It’s a Revolution

After a long bus ride, ranging from 30 minutes to 5 hours, to the Township Auditorium in Columbia, South Carolina, there is a buzz of excitement in the air as groups of children make their way inside.  Once inside the building, loud music is heard and people move around the entire building.  The entire auditorium is almost full, and the noise from people is almost as loud as the music.  Once all of the groups are inside, Someone begins to give announcements.  But it is not long before music starts again, this time live.  Huge crowds of youth run to the stage to form “the closest thing to a mosh pit Methodists will ever come to” as an adult leader describes it.  However, eventually the small concert ends, and everyone returns to their seats.  It is then that the speaker for the year, Brock Morgan, takes the stage, and begins to preach.

Revolution 2017

Every year, Methodist youth groups from across the state gather in Columbia for Revolution, a gathering pretty much unlike any other.  Starting Friday night and ending Sunday morning, kids ranging from 6th grade to high school seniors attend a four part worship service that includes dancing, live music from both professional performers and other youth, testimonies of faith, and a sermon each service from a different speaker every year.  Some groups stay at hotels, and aside from attending the service at Township Auditorium they also visit with other churches for a pizza party and mission work.  Other groups actually stay at another church in Columbia, spending the entire weekend with one or more youth groups.  No matter where the groups stay, one thing is certain:  everyone, leaders and youth alike, is filled with excitement for the weekend, from the moment they leave Friday to the time the bus pulls away Sunday.

Everyone throughout the event, adult and youth alike, takes full part in the weekend.  The adults  range from volunteers in college to youth leaders to parents and other adults helping out the youth leader, but they all take time out for the whole weekend to help run the trip.

No matter what age, those there seem to love it.  They enjoy the live music, this year from performer Tauren Wells, the speaker Brock Morgan, and spending the entire weekend with other churches, including sleeping, eating, playing games, and bonding in general.  As can be seen by many of the tweets from the weekend, everyone is sad to be leaving, and especially sad to be leaving the new friendships made over the weekend.

Revolution in Society

Clearly, Revolution is a pretty big deal to youth groups around the state, and clearly, a large number of kids attend these youth groups.  These kids decide to spend an entire weekend in Columbia with other groups purely based on religion.  In general, they seem to decide to attend for two main reasons: one is because they want to spend time with other kids their age with similar interests, and the other is because they want to experience a large scale religious service.  Both of these reasons are intertwined with one another as well as religion.  Because of their religion, the members of youth groups want to spend time with other people of the same religion, and in the case of Revolution, the same denomination: Methodist.  Also because of their religion, the kids in the groups simply want to have a religious experience; basically the decision to go is entirely based on their religious values and wants.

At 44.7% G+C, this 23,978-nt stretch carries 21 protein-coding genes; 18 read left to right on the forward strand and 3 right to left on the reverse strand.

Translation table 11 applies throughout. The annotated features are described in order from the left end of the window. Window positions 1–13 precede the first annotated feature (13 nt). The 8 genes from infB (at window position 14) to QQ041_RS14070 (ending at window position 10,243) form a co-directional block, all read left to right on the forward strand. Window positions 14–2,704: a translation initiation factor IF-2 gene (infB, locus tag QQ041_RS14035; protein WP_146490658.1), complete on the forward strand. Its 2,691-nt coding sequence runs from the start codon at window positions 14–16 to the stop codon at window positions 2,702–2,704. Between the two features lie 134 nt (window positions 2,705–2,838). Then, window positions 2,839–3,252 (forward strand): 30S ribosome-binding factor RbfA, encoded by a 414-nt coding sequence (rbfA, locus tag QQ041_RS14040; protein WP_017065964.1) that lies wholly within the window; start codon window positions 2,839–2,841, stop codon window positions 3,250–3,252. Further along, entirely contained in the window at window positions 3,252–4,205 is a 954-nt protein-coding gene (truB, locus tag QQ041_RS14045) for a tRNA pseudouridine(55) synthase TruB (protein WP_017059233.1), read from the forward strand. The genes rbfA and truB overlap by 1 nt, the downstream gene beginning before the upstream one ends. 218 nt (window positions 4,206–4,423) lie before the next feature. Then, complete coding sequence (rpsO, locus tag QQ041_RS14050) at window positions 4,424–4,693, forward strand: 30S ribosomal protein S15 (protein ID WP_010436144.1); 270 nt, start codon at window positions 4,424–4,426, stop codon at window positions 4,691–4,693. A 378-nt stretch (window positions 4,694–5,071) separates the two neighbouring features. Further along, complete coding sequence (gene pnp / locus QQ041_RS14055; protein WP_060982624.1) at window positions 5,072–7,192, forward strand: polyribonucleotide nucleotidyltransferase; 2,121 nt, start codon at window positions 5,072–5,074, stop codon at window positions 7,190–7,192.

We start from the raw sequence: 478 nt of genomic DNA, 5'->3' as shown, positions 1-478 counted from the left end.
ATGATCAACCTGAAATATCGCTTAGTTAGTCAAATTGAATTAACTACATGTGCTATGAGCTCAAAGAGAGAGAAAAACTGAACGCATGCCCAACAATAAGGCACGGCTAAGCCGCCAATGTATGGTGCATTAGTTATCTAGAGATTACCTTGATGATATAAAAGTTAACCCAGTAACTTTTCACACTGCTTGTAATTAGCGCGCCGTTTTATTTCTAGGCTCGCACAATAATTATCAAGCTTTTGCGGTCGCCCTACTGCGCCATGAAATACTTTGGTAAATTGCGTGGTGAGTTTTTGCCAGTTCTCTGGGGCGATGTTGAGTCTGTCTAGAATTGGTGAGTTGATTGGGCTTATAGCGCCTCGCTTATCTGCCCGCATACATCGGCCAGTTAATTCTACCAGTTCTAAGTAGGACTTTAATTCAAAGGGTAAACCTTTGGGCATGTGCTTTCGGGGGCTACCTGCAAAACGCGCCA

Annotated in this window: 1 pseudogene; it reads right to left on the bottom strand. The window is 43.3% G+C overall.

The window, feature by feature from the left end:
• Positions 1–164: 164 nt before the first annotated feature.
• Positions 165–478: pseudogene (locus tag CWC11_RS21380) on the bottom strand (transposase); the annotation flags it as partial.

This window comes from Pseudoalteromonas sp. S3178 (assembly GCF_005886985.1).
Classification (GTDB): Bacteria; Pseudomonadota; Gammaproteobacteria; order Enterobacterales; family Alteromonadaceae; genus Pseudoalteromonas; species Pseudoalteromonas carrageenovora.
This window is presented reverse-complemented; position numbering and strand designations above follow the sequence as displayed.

However, it is impossible to consider one reason without the other.  Due to the nature of the event, Revolution is a group activity.  It is based on both the interactions between the youth and the speaker and worship and music leaders, as well as the interactions between all of those attending.  In spending time with one another, sleeping together, doing mission work together, playing games together, and worshiping together, youth attending form a bond with one another that is entirely based on religious beliefs, creating a friendship that would not happen elsewhere and without religion.

Most people would agree that a weekend is pretty important to any kid in grade school, as well as most adults, so giving almost the entire weekend up for one trip is a pretty big deal.  The trip needs to at least sound enjoyable, and even then those going need to have a fairly compelling reason to go on it.  So, at least for the kids and leaders who decided to go to Revolution, religion plays a large role in helping them to make decisions.  And if it affects a decision as large as how to spend a weekend, especially a weekend that creates numerous friendships and strengthens others, wouldn’t religion influence their other, daily decisions, and their friendships in general?

 

Featured Image:

“The Township Auditorium.”  Photo provided by Flickr.

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